We talk absurd gig locations and the magic of electronic music with German-British post-pop pioneers – I Heart Sharks

I Heart Sharks

Pioneering their self-termed genre – German-British Post-Pop – Pierre Bee, Simon Wangemann and Martin Wolf, aka I Heart Sharks embody hedonistic musical escapism in its purest form. Creating daringly ambitious pop music, their sound whilst forward-thinking, brings forward nostalgic tones of times past; a masterpiece of German engineering with a British heart and a dash of New York grit.

Having recently released their debut EP on Island Records “To Be Young”, we were eager to catch up with the trio to hear about their journey this far, from meeting at Berlin’s techno mecca, Berghain, to their current jam-packed schedule of live performances at abandoned factories, disused airport hangers and beyond. Here’s what they had to tell us…

So where did you guys meet?

Simon: Pierre and I both moved to the city around the same time to start making music, and we met one night whilst going out at a big techno club called Berghain. In the beginning our influence was a mix of the music we were hearing: the steady and danceable techno beat that is so popular in Berlin on the one hand, but with the heart and depth of real songwriting, and a live attitude on the other hand. We didn’t want to make pure machine music, but to bring in everything from it that makes music danceable. We believe that music that moves your feet can also move your mind.

We couldn’t agree more! Where did the name I heart Sharks Come from?

Pierre: We like it because it sticks out. Nowadays that’s something that is ever-more important. Stop making sense.

Why are Manchester and Berlin so important to you?

Simon: Berlin is the city where we had the freedom to start creating. It’s very cheap to live here, or at least it was when we came. We had simple jobs with little income but a lot of time to make music. Very soon we started playing all over Germany and a few other countries in Europe, and we noticed how exciting and inspirational it can be to travel. So most of “Anthems” was made in transit. On the bus, in a train, waiting for a flight to go faraway. For this reason we were really excited to work with a producer abroad, Joseph Cross. We did a lot of production and recording in his studio in Manchester, and he really gave our songs the “British” edge that we were looking for.

It definitely does have that British edge. What would you say electronic music means to you?

Simon: Electronic music is what moves our bodies. There’s a certain kind of magic about the repetitive, pulsing beat associated with it. But we like to add lyrics with a deeper meaning to tell a story and reach the heart.

Pierre: As Simon said, there’s a magic to it, and that’s definitely also got to do with the simplicity and the sounds used. Usually a sound will be what makes the song, rather than a chord structure or a melody.

So how would you term the music you create?

Simon: German-British Post-Pop.

What about your process for producing the sounds we hear, I read you use guitars as synthesisers and synthesisers as guitars?! 

Simon: Basically we try to use most original sounds possible. Many synthesizers have presets or typical ‘inherent’ sounds that might be kind of impressive at first, but then you realise you’ve heard them a thousand times before somewhere else. Same thing with guitars, they’ve been around for decades, so we try to do something new with them. We always want to push an instrument into new territories, past the limitations of using it “correctly”.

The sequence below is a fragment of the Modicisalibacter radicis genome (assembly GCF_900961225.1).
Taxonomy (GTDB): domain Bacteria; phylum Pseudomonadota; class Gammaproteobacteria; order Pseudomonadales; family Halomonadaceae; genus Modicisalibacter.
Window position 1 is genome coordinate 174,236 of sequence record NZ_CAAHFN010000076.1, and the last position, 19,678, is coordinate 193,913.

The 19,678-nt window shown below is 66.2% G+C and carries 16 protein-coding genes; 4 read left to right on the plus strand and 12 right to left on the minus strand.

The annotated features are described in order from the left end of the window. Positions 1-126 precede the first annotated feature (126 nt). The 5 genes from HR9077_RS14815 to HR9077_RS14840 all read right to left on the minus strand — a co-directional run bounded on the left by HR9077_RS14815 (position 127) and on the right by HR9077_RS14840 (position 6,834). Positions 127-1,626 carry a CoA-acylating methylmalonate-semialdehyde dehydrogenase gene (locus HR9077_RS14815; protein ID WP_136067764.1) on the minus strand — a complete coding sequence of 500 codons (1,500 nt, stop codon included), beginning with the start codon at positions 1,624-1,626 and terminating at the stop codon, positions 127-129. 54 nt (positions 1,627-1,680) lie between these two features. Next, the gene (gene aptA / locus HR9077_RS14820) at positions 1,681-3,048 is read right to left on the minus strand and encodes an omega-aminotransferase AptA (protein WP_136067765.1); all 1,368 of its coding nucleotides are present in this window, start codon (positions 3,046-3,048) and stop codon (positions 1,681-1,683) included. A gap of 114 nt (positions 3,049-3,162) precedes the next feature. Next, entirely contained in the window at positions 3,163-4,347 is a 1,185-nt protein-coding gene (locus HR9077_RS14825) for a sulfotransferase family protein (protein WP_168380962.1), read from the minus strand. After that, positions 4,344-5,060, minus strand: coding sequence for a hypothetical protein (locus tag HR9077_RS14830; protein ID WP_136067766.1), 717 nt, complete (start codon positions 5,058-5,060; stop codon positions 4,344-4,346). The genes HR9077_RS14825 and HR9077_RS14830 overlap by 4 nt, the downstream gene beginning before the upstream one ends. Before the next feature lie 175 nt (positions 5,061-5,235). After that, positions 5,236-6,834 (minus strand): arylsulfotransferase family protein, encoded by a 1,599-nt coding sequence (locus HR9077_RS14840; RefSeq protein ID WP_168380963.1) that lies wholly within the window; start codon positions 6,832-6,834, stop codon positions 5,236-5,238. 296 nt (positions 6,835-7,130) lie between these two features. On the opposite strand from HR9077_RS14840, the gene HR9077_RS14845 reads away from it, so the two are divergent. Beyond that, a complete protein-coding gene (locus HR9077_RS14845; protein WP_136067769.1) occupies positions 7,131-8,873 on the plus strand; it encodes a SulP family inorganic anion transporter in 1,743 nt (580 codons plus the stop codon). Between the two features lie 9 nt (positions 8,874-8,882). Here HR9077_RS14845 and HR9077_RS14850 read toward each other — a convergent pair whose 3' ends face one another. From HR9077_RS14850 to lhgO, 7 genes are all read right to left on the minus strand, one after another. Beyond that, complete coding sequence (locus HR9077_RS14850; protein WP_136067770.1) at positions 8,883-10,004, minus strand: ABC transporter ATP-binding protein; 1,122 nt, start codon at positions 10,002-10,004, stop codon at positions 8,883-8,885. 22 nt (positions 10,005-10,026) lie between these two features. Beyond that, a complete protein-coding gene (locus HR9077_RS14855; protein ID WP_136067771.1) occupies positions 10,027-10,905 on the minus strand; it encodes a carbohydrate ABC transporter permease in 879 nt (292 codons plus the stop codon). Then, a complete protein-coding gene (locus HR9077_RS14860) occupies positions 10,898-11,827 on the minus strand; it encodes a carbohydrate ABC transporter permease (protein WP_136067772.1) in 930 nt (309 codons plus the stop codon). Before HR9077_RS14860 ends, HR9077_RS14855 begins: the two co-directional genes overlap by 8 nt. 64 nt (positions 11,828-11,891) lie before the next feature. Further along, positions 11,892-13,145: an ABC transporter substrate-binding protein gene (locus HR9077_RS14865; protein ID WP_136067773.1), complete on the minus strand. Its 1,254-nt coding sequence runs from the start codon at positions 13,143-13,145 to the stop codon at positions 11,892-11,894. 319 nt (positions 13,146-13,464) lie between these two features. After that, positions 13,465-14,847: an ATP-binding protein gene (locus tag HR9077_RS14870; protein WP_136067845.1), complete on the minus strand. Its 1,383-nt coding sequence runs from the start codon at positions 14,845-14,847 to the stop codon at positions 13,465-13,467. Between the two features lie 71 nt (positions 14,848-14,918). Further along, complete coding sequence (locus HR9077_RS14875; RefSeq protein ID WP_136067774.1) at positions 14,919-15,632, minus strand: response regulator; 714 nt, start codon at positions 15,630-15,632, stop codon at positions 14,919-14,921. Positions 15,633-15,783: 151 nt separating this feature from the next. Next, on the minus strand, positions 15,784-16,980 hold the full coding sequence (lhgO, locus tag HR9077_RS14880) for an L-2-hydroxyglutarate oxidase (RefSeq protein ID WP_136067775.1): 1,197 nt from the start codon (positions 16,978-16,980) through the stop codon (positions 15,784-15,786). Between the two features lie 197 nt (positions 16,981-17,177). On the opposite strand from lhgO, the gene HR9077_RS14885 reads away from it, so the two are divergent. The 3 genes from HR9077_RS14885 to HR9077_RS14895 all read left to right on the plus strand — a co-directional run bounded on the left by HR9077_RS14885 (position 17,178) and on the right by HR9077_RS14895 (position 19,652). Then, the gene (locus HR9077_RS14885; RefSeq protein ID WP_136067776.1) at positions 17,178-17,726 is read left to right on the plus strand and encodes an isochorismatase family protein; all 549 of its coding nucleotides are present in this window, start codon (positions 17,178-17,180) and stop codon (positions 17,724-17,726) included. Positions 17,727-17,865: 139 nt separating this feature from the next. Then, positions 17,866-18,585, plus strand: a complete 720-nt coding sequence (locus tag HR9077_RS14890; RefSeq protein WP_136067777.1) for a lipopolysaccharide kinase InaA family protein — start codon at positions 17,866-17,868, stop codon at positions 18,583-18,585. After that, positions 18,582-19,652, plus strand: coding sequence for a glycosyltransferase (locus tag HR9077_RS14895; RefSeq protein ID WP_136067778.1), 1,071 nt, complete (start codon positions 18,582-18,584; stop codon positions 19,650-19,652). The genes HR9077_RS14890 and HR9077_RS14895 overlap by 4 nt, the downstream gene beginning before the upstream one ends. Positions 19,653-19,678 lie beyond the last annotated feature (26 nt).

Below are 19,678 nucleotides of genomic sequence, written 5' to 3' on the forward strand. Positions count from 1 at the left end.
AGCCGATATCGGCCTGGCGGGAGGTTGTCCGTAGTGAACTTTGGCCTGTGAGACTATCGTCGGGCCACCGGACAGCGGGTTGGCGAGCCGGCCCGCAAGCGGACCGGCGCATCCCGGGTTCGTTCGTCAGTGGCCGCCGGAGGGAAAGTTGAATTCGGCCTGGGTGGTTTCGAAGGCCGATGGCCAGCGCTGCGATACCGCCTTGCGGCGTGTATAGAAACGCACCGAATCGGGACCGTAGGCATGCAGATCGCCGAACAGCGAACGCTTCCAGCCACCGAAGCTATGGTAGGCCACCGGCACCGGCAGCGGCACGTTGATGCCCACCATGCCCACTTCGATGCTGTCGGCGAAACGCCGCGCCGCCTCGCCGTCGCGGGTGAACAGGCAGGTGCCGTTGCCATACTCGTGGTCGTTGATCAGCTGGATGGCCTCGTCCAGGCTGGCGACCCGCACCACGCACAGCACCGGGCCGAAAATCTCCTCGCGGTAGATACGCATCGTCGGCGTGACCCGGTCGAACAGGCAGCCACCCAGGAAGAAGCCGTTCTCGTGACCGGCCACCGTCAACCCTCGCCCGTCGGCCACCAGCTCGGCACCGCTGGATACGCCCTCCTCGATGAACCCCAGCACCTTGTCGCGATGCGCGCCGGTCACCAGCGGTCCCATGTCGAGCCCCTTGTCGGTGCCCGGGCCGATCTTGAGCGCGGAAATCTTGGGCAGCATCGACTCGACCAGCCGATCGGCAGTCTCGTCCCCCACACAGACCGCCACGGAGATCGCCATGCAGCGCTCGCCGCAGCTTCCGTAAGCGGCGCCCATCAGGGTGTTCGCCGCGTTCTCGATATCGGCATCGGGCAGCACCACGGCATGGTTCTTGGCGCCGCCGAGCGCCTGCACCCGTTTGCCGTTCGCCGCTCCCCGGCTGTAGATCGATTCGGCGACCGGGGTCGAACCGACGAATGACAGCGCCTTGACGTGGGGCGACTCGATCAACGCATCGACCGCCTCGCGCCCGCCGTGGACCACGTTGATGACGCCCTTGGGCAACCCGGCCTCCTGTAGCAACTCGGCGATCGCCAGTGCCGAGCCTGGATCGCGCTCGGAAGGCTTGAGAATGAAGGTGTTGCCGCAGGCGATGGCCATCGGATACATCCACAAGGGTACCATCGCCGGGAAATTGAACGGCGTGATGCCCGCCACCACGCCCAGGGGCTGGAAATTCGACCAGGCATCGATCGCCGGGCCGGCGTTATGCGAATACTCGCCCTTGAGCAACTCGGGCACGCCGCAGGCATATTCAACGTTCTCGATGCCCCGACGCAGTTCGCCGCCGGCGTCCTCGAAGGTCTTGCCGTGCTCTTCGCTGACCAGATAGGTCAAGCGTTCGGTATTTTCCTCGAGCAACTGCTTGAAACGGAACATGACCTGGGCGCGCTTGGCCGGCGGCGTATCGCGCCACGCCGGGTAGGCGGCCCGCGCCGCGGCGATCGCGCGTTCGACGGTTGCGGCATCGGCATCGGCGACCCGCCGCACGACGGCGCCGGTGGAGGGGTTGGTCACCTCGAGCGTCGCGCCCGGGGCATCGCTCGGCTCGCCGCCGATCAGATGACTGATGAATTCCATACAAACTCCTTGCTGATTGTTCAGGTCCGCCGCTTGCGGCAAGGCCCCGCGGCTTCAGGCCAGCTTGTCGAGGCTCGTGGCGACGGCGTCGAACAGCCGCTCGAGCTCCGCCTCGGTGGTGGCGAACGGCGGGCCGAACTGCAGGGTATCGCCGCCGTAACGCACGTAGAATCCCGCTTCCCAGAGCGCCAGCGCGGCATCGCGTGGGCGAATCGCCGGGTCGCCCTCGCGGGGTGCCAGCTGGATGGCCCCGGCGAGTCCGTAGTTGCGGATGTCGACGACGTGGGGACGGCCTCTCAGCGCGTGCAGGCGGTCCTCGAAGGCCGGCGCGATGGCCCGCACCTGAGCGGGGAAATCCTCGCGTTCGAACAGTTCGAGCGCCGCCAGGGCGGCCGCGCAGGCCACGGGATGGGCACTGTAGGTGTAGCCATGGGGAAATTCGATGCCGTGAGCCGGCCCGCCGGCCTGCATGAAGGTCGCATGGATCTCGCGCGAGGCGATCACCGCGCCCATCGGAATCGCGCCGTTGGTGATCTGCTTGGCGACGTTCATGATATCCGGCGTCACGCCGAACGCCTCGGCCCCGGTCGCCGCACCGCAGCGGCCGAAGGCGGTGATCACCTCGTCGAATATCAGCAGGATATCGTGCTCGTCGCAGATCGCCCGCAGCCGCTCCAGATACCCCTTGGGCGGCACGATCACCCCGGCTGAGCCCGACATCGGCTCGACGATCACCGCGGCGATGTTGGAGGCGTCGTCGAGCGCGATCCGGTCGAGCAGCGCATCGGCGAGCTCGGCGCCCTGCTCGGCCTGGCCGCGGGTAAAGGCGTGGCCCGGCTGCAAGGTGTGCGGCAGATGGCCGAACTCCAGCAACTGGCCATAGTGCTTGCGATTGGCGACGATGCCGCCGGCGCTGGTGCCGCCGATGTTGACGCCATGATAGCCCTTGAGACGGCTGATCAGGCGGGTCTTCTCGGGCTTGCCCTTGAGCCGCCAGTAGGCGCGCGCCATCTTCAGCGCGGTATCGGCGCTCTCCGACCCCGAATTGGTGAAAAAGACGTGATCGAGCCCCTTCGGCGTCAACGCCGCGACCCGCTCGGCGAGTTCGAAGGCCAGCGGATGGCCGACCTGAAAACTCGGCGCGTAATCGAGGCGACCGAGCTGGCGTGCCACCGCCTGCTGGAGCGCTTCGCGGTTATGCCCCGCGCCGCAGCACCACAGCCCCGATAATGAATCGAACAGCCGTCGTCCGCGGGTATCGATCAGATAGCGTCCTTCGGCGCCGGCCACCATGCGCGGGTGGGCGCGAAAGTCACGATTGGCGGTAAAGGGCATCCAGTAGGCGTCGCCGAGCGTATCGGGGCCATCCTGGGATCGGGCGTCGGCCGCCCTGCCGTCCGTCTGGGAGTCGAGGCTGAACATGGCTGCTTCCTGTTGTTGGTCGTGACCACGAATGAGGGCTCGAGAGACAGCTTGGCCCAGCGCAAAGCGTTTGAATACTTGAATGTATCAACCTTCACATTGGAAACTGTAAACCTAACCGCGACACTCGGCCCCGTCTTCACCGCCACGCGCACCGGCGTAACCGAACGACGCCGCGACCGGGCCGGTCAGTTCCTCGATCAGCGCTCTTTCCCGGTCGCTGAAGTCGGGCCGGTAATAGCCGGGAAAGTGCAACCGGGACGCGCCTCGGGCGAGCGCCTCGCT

Well it certainly works. Where did the lyrics for To Be Young come from?

Pierre: After a very long night out, when I was feeling fragile the next day, it suddenly dawned on me that one day everything I know will be over. Nothing is forever. You just have to take with you what you can. “To Be Young” is about taking time to be young, about the people who are mad to live, mad to talk, mad to be saved, desirous of everything at the same time, the ones who never take time to yawn or say a commonplace thing.

They are definitely words to live by. With regards to live performances, what’s the best venue you have ever played at?

Simon: We’ve played shows in so many different kinds of venues. From airplane hangers to abandoned staircases, old factories and the top of double decker buses! It’s hard to tell which one was the best. Right now we’re looking forward to our festival shows this summer. We get to play a lot in huge tents because we like to be in the dark. They’re always very impressive. When they’re empty they look much smaller, and then when you go on stage and see the crowd for the first time it can be quite overwhelming.

I bet! What does the rest of 2014 hold?

Simon: We will be on the road most of the time and writing new music on the days between. And we’re glad about it, because we’re pretty restless when it comes to music. The days we dread most are the days spent at home, so we’re always looking for ways to escape by playing shows, traveling to other cities and writing, producing and collaborating in music.

Lastly, where do you see yourselves in ten years time?

Simon: Definitely ten years older, maybe ten years wiser, but probably still crazy enough to be making music.

Pierre: Somewhere between psychotic and iconic.


‘To Be Young’ The debut EP from I Heart Sharks is out now.


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